I see patients all the time who are coming in for the first time to see someone for an evaluation of snoring and possible sleep apnea. After I explain what sleep apnea is and order a sleep study, they almost always have a few questions:
- If I have sleep apnea, what are my treatment options?
- You mentioned this mask and treatment called CPAP. How can you expect me to sleep with that mask on my face?
- Can’t we just do surgery and take care of the problem right away?
The answers I give are those that I offer to my own family and friends. For patients with moderate to severe sleep apnea, CPAP remains the first-line therapy. Patients who do well with it love it. I had a close friend visiting me last month who offered to be on any public service announcement I might have because he has had such a dramatic improvement with CPAP and has been able to use it comfortably all night, every night.
On the other hand, multiple studies have shown that about half of all patients with sleep apnea are unable to tolerate positive airway pressure therapy (such as CPAP, BPAP/BiPAP, or APAP/AutoPAP). Most of these have focused on individuals who wore CPAP during at least part of a night and then indicated they would be willing to use it at home. These studies ignore those who find CPAP completely intolerable and refuse it immediately, making the true estimate of difficulties with CPAP a little higher than most studies would suggest.
What happens if you hate CPAP?
A study published in the November 2015 issue of the medical journal Otolaryngology–Head and Neck Surgery examined over 600 patients who were newly diagnosed with obstructive sleep apnea after a sleep study at the Cleveland Clinic over a 2-month period in 2010. Almost 17% of the patients refused CPAP immediately after their initial exposure to it and never obtained the equipment for use at home. Of the patients who did agree to use CPAP, about 60% were still using it at their last follow up (in some cases 3 years after the initial diagnosis), although that still only represents 42% of the total group. For the 58% who did not do well with CPAP after it was recommended, some (about one-fifth) were referred either to a sleep medicine specialist, otolaryngologist–head and neck surgeon, or dentist. However, that meant that almost half (46%) of the entire group of patients newly diagnosed with sleep apnea were unable to tolerate CPAP and did not receive a referral to a specialist to assess their treatment options. Their conclusion was that there are gaps in the management of patients with sleep apnea who fail or refuse CPAP.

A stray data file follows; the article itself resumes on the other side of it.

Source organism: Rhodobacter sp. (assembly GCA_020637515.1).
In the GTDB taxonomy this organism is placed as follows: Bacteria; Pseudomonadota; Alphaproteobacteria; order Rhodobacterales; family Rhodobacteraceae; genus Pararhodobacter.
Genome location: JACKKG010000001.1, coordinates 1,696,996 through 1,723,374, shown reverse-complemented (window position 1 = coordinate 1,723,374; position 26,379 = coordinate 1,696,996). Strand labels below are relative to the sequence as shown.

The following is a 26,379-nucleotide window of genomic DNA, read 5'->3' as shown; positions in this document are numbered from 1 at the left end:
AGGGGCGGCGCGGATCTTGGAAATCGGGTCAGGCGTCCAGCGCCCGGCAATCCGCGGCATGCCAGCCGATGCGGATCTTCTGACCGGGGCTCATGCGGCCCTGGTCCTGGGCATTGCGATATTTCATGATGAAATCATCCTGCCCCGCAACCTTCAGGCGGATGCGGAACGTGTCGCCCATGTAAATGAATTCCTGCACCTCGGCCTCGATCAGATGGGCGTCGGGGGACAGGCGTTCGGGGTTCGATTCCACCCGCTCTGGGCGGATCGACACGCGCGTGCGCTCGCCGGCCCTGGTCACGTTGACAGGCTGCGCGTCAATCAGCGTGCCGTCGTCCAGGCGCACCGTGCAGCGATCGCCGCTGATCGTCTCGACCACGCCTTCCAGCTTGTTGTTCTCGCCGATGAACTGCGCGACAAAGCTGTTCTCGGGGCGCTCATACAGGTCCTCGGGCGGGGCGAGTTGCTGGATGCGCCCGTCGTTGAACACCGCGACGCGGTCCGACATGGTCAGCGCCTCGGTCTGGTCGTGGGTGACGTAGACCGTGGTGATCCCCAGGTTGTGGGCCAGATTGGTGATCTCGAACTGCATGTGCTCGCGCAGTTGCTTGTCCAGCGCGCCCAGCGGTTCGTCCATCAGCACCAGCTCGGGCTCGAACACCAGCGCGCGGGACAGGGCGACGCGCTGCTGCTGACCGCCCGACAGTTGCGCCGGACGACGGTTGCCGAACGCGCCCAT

Obviously, there is no concerted effort to leave sleep apnea patients without treatment. Some of the patients in this study without CPAP or a documented referral must have seen a specialist at some point in time, even if outside the Cleveland Clinic system. However, some of these patients with referrals probably did not have the chance to evaluate the full spectrum of treatment options. Overall, it is very possible that almost half of all patients with sleep apnea go untreated because they fail or refuse CPAP, and this is the first study to document how common this situation may be.
What does this mean for sleep apnea treatment and sleep apnea surgery?
We know that we in sleep medicine must do better in following up on patients with sleep apnea, regardless of what treatment they undergo. I personally tell all of my patients, even those with fantastic results after sleep apnea surgery, that they should return to see me if any aspect of their sleep apnea returns, whether it is snoring, poor sleep quality and all of the symptoms like sleepiness and fatigue, or health concerns like high blood pressure that is difficult to control with medications. From their initial visit, we also review the full range of treatment options for sleep apnea and discuss whether each is a reasonable approach for them.
Patients share their experiences with sleep apnea surgery, including this one on CBS News
When it comes to sleep apnea surgery, we in the field are making a concerted effort to train surgeons in the wide array of surgical procedures for sleep apnea and how we choose from among them. The recent development of the Upper Airway Stimulation system (shown below) has fostered collaboration between surgeons and sleep medicine physicians that should enhance our work together to maximize outcomes for patients. Of course, the best people that spread the word about the benefits of alternative treatments are our patients. This past week, one of our patients was featured in a CBS News segment about Upper Airway Stimulation and the work we are doing at Keck Medicine of USC. I thanked him for taking the time to share his experience and benefit others.